Are laser projectors really worth $3,000? – geek review

Josh Hendrickson

I reviewed a $2800 Ultra Short Throw (UST) laser projector two years ago and it said it was so good that I would buy one. Of course, I had to return this review unit, which left me with the difficult decision: Should I spend the money? did. And after two years, I can comfortably say it was worth it.

I actually have two UST laser projectors in my house now, both made by VAVA. The first is the original $2800 model I reviewed, which I eventually bought for my living room. I have another downstairs on loan as a review unit, an updated $3,500 VAVA Chroma (see this review soon). VAVA isn’t the only company that makes UST laser projectors, but they all have a few things in common. In general, “affordable models” cost about $ 3000 (more or take $ 500); They don’t usually support natural 4K and use upscaling instead. In addition, they can usually create images from 100 to 150 inches in size.

This cost, of course, does not include a projector screen – you will have to pay extra for it or a project on the wall. This last option works well enough but presents some issues which I will discuss later. Suffice it to say; A floor cabinet laser projector is not cheap. But the time I spent living with them time and time again justified the price.

movie theaters death

Josh Hendrickson

If you read my previous review, you might have noticed that I ended it by saying I wanted to buy the projector, but my wife didn’t agree. She didn’t think it passed our “what else can we buy for that money” test. And at a very high price, we must agree to spend money.

So what has changed? The epidemic, of course. My wife and I love movie theaters, and going for a while wasn’t an option. It was not clear until when we would go again. Naturally, we started thinking about how much money we were saving by giving away expensive tickets and even more expensive popcorn and soda.

So we decided that if we couldn’t go to the cinema, we would bring the cinema home. We already have a 7.1 surround system; We just need a really epic screen. 100-inch TVs are quite expensive, often starting at $4,000 and going up to $12,000 or more. If we’re going to spend that much, a $3,000 monitor won’t suddenly seem so weird.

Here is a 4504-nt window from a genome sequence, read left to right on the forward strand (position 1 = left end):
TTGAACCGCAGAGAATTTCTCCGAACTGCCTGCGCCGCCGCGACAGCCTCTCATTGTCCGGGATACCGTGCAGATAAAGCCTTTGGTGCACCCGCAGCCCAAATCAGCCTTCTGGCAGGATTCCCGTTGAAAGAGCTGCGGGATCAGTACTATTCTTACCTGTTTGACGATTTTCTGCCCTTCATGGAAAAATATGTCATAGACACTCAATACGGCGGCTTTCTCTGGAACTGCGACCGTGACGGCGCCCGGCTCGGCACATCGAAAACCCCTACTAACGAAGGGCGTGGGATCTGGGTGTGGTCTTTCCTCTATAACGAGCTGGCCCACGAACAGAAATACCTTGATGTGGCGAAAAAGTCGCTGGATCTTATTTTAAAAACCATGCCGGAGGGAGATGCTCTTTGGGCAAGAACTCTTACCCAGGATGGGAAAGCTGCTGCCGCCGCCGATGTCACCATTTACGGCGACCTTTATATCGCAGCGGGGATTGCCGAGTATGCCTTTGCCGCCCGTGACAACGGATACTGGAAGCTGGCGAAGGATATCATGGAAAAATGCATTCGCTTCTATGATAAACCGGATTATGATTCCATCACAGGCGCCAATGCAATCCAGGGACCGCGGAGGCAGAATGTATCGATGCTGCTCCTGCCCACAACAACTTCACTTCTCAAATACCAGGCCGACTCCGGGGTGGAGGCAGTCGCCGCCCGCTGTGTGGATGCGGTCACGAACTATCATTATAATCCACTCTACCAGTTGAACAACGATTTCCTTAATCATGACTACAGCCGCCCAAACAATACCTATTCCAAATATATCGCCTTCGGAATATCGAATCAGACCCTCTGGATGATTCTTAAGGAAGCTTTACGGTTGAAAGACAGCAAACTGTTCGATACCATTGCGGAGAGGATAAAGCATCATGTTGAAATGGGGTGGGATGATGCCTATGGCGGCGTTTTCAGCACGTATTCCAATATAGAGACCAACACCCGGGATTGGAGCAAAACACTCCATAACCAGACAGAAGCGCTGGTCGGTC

So we started by buying a VAVA projector and putting it in the living room. We easily hit 120 inches in the right position and probably could have been bigger. In our 1950s ranch-style house, our sofa is just a few feet from the projector, and we really feel like we’re in a movie theater again. MINUS THE EXPENSIVE EXPENSIVE POPPER – We offer our popcorn at a cheaper price.

It’s better than actual TV

Giant 100 inch screen with Google interface
Josh Hendrickson

The downside to having an old home like mine is that it wasn’t built for modern big TVs. My living room is long rectangular in shape, with a fireplace on one of the ‘short sides’ and a huge set of windows on one of the ‘long sides’.

To light a picture on the wall or make room for a large TV, our sofa should be next to the fireplace, halfway between that and the wall, or in front of large windows. The fireplace path is too awkward to observe, so our sofa is in front of the windows. Our TV was always placed against the wall across those windows, which caused a major problem: glare.

If we hadn’t closed the blinds and closed the blinds, our TV would have been close to being watched during daylight hours. All you see is the attractive glare and none of the work. And closing blinds and windows isn’t always enough; Our windows are massive, and even thicker materials fail to block out all the light.

You’d think a projector system would be worse off because light is usually the enemy of projectors. But floor cabinet projectors are incredibly bright and so close to the screen. Even in a bright room you can get a reasonable picture. Best of all, this setting eliminated glare. We can watch it during the day! Sure enough, some details were washed out without a proper screen. But faint detail is better than glare that blocks out any detail at all.

Another important feature is that we reclaimed wall space. With a traditional TV, you get a large black slab on the wall that blocks everything. But with our projection system, when we’re not watching a show or movie, the wall is blank. We can hang the artwork or whatever else we want. If we mount a projector screen on the wall, it will invalidate this feature. But we went a different path – because we decided to have a projector screen.

Projector screen may be necessary

Josh Hendrickson